It is not an uncommon scenario for a middle class family of even modest means to own a vacation home in another state. For those of us who love to ski, hike and explore, mother nature’s wonders on horseback, Vermont and Wyoming may be your choice. For those of us who can never tire of beaches, the ocean and sun, California, Florida or maybe even the Carolinas are for you. Even more of us own timeshares and similar properties throughout the country.
Most of us never stop to think about what it takes to insure that these properties pass via a will without complication. Whenever a person lives, or, to couch it in lawyer lingo “domicile” in a state (and own the vast majority of their property in that state) their estate should go through probate in that location. The vacation property in the other state, however, will likely not pass as desired and outlined in the decedent’s will without opening an independent probate proceeding in that state. This secondary proceeding to insure the proper passing of the property in that state is commonly called “ancillary probate“.
HOW TO AVOID THE TIME, EXPENSE AND HEADACHE FOR THE EXECUTOR
There are many ways to avoid all of the potential problems that may come with the transfer of your property to your heirs. Real estate transfer taxes change, attorneys fees are rarely something that can be planned for in advance, valuations fluctuate from year to year and may be wildly erratic depending on the nature of the property and the location of the property. None of these expenses and precious few others are fixed costs. It is, therefore, difficult to predict the final cost to your heirs. In the meantime, it may not be possible for the heirs to use the timeshare or the vacation property and yet taxes and maintenance fees are still incurred.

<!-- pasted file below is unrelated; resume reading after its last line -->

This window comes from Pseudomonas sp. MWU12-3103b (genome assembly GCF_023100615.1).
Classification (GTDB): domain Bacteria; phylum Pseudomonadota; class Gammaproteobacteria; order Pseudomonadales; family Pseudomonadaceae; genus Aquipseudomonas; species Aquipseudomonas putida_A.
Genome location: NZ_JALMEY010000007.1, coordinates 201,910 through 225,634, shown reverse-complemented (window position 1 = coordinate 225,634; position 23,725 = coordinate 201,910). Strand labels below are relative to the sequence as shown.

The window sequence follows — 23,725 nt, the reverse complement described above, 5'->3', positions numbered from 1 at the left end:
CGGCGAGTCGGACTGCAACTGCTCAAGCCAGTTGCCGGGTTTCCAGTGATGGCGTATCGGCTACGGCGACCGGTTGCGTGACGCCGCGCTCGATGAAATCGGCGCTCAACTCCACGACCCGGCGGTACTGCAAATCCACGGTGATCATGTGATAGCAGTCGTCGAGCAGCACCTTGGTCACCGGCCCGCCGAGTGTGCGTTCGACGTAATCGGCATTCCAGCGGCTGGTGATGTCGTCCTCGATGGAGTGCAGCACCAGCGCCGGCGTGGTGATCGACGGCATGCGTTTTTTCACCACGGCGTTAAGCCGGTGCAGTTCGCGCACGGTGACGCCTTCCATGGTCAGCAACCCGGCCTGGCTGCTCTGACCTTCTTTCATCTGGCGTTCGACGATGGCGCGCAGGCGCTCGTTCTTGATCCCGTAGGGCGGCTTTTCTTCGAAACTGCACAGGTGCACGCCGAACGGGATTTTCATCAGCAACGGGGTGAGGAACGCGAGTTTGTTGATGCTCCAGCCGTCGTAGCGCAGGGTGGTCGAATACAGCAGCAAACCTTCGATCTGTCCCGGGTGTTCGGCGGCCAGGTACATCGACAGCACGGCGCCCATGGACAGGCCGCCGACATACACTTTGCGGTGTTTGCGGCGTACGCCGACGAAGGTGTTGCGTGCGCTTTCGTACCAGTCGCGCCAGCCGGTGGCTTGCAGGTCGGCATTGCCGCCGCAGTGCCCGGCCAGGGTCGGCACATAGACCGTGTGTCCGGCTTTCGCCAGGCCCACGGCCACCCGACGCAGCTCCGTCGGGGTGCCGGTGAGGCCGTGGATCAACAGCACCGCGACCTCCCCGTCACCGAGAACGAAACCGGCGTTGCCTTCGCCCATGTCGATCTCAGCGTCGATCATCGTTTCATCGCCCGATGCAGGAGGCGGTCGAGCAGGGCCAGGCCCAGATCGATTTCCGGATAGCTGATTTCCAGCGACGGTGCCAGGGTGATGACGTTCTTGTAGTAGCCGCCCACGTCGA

As such if you own simple property such as time shares or a simple beach condo, some may advise you to add an adult heir as joint tenant with the right of survivorship to the property title. Certainly there are expenses related to such a transfer, but the costs are greatly reduced, can be accomplished at a time of your own choosing and with a known cost structure. However, one of the downsides to this is to open that property up to potential claims by the new joint tenant’s judgment creditors.
Another method to insure transfer of title to the property with reduced costs and complication is to place the property in a revocable trust, with you as the trustee. You have complete dominion and control over the property during your lifetime in the event you decide you want to sell it, rent it or let a friend or family member live there. You can insure that the property will pass to heirs who are minors at the time of your passing in the event you want to pass it on to grandchildren, young children or nieces or nephews. As with adding a joint tenant, the cost to transfer title from you to the trust is drastically discounted compared to probate, with the added cost of ancillary probate proceedings, again, you can control the timing for the transfer of the property to when it is most opportune to do so and the costs for these endeavors come with a known cost structure.